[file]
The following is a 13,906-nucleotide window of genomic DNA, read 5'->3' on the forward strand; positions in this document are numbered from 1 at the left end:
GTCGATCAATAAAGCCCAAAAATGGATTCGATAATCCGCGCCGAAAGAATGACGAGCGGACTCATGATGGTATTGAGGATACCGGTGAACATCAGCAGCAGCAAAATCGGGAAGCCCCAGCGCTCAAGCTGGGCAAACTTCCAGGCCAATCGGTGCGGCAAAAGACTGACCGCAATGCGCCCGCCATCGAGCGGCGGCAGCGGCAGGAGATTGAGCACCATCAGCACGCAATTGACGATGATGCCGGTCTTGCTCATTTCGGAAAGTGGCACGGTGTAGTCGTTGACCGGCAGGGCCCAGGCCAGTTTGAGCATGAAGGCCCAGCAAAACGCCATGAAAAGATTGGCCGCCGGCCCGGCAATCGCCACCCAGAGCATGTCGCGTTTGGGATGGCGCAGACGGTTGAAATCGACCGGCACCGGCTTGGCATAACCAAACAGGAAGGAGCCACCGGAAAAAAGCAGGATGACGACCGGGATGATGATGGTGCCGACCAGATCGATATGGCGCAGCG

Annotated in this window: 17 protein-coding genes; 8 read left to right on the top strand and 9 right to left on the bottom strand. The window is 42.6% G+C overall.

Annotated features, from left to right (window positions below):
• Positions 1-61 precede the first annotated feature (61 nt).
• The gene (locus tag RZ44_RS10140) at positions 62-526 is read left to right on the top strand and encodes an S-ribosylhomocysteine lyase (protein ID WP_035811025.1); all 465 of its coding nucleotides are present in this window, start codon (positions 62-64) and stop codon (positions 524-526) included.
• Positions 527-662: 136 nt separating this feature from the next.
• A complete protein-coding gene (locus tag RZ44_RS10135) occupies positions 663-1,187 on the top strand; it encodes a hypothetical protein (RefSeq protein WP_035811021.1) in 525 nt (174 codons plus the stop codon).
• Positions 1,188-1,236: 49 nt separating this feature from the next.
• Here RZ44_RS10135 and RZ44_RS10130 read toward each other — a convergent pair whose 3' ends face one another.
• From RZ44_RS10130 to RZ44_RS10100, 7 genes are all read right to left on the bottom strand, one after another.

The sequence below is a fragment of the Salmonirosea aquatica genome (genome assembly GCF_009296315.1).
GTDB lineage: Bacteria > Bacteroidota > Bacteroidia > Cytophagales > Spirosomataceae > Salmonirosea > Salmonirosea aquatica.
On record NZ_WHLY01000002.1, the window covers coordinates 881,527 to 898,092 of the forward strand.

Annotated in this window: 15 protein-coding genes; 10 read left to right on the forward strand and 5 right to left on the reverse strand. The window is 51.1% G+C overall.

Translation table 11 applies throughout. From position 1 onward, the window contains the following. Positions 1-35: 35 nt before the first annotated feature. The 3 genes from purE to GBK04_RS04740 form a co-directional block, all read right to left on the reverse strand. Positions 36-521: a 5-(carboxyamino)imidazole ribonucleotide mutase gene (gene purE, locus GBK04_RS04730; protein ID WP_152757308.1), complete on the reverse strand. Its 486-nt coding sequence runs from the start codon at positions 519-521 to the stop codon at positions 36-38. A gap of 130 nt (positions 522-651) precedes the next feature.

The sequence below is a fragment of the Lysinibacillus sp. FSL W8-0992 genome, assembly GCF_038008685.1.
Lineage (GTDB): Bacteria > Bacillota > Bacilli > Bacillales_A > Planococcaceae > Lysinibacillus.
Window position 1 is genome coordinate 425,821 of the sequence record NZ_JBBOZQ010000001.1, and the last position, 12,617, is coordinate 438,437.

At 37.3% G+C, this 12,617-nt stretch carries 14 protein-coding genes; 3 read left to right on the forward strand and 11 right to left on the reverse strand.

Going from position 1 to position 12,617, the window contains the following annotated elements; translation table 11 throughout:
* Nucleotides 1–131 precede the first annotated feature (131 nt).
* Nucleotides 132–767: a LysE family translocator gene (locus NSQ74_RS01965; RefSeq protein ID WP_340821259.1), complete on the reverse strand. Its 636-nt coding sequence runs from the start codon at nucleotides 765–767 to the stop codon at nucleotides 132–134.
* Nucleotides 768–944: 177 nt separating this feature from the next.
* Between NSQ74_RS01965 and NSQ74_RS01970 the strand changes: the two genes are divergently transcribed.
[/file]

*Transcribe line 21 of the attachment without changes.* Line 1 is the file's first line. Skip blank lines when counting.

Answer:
Going from position 1 to position 12,617, the window contains the following annotated elements; translation table 11 throughout: